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Obama’s top labor enforcer: Oregon is a leader on leave, and Bonamici is a star

By Don McIntosh, Associate Editor | nwlaborpress.org Wednesday September 2, 2015    11:59 AM
U.S. Labor Secretary Thomas Perez and his Secret Service escort popped into Portland Aug. 26 to chat about paid leave with Oregon Gov. Kate Brown and Congresswoman Suzanne Bonamici.

As a reporter for the Northwest Labor Press, it’s not every day I get face-time with a cabinet member, a governor, and a congresswoman, so I wanted to make the most of it.

Perez’ Portland visit was the last stop in a five-city “Shared Prosperity for A Stronger America” tour. Such tours are becoming an annual ritual for the Secretary of Labor — seeking local media coverage for President Obama’s plans and accomplishments in the weeks leading up to Labor Day.

This year, two of the five tour stops were in districts of Congressional Democrats who infuriated organized labor by voting for Fast Track. Fast Track is a law that will make it easier for Congress to approve corporate-friendly trade deals like the proposed Trans-Pacific Partnership. Bonamici was one of the 28 House Democrats who voted for Fast Track (out of 188) June 18, and it was her staff that organized the Portland event. [Perez also visited Fast Track supporter Brad Ashford of Omaha, Nebraska, on Aug. 17.]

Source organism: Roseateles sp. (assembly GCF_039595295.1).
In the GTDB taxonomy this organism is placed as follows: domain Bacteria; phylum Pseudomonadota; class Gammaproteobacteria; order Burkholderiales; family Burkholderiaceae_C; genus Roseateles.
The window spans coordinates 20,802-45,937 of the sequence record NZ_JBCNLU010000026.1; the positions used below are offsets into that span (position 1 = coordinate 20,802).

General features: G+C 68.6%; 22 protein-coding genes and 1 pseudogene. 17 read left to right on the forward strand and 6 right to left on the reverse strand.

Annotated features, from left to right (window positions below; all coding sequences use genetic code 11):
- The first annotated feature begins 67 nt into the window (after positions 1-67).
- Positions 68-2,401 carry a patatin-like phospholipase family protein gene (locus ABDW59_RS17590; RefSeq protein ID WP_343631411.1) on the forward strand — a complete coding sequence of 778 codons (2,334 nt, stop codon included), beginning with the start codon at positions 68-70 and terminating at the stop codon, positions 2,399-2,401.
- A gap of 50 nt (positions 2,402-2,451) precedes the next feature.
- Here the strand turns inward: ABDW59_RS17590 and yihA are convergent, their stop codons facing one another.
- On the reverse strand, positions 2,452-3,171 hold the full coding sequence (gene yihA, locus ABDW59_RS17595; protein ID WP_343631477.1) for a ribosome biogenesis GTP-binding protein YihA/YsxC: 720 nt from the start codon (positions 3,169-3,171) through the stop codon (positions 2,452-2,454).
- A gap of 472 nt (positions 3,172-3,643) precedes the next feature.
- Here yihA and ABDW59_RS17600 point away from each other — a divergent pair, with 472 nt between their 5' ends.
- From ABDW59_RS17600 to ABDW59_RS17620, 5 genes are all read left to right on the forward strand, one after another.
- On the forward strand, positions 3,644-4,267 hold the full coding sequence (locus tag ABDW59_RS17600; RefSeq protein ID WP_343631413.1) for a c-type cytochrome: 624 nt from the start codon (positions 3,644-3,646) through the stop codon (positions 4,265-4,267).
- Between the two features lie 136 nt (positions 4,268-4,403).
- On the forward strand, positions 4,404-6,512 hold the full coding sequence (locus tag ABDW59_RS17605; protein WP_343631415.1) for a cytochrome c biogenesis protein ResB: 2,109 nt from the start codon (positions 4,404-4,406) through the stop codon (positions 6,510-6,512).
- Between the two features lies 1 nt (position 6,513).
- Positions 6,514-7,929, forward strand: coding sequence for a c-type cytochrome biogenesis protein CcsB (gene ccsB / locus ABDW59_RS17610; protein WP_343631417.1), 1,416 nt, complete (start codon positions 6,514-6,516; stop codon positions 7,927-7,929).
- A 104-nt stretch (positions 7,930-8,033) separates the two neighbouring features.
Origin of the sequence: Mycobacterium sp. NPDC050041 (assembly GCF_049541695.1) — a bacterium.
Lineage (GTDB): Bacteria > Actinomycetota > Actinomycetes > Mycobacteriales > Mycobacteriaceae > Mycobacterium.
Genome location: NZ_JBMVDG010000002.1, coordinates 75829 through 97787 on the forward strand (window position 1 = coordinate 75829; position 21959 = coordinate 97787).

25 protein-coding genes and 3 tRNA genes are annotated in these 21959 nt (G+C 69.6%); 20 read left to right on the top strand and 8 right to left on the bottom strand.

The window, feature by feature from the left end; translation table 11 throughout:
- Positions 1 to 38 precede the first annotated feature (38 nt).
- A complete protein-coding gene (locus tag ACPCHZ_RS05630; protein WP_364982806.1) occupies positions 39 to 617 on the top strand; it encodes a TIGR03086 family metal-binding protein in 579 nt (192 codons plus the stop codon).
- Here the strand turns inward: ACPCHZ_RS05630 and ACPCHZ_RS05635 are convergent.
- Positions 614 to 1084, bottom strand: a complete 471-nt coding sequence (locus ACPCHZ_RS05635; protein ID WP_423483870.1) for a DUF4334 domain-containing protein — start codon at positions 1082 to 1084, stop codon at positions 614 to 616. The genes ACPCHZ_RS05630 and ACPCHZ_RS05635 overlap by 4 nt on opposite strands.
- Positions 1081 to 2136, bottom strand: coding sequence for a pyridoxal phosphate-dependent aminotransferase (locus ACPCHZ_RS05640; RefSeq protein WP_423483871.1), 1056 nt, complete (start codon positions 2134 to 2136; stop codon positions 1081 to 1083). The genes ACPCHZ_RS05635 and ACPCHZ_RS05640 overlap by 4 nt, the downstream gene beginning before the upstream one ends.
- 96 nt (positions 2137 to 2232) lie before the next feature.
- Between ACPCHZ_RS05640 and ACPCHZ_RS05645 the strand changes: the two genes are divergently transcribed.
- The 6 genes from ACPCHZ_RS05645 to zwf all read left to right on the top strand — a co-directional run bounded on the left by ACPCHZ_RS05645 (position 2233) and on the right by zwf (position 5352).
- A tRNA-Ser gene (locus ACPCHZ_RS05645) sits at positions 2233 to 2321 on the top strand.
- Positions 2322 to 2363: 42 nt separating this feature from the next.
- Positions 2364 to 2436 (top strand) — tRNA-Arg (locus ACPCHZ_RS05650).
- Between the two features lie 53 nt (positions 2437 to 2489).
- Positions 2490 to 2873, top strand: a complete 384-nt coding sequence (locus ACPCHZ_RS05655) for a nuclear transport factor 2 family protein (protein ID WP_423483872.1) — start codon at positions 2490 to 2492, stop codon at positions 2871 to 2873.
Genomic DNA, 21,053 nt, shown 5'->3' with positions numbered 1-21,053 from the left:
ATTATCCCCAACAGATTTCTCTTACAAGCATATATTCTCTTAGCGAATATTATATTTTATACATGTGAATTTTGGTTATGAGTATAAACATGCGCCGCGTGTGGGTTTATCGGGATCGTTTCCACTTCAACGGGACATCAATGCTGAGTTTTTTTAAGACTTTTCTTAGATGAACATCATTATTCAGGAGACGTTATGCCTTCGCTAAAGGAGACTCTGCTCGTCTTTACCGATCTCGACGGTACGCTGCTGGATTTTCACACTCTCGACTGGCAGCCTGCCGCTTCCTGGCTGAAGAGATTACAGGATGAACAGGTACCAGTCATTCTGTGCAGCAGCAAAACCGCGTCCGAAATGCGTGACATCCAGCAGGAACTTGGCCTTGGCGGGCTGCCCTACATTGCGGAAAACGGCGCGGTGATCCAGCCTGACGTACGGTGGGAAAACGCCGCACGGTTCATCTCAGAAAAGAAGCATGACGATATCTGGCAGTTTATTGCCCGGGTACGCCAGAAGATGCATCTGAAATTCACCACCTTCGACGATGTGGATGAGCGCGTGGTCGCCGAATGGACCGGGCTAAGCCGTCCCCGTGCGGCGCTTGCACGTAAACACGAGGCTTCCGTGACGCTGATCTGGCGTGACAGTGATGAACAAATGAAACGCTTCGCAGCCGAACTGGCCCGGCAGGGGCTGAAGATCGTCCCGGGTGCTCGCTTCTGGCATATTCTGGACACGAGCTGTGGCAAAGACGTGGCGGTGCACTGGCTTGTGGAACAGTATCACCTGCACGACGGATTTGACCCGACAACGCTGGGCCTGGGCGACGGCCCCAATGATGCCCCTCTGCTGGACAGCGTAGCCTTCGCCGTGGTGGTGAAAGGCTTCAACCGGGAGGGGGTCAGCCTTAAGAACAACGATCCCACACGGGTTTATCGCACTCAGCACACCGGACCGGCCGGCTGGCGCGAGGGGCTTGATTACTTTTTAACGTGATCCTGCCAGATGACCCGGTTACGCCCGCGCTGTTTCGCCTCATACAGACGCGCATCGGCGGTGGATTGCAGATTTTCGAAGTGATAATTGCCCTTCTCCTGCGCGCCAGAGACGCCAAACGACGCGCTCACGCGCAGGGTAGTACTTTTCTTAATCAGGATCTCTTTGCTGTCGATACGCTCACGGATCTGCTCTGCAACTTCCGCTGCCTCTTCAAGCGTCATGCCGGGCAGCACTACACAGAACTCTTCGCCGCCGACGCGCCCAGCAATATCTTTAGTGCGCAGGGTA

The media advisory billed the 9 a.m. event as a “roundtable discussion.” Actually it was neither round nor a discussion: It was a stage-managed press event with no press questions. It took place in a meeting room at Portland’s iconic White Stag building, and it went like this: Perez, Brown, and Bonamici sat in the center of a U-shaped formation flanked by no fewer than 16 paid sick leave supporters. A dozen press aides and other staff looked on or checked their smart phones, and four reporters, including this one, recorded or took notes. The three principals each praised each other: Bonamici’s “got game,” Perez said. “She’s a star in Washington.” Then Family Forward Oregon head Andrea Paluso moderated a go-round. With 19 discussers and just an hour allotted, the union participants from Service Employees International Union, Oregon Nurses Association, the American Federation of Teachers, and PCUN only had time to introduce themselves and were not heard from again. The event was meant to highlight “how states, localities, and businesses are taking the lead on enacting paid leave policies.” Oregon is a leader, Perez said, because this year it became the fourth state to require employers to provide paid sick leave, following the passage of local ordinances in Portland and Eugene. That’s a real gain for hundreds of thousands of workers.

Paid sick leave is the law in most of the world, but a bill in Congress to guarantee sick leave nationwide is blocked by Republicans. Republicans ... [Full Story]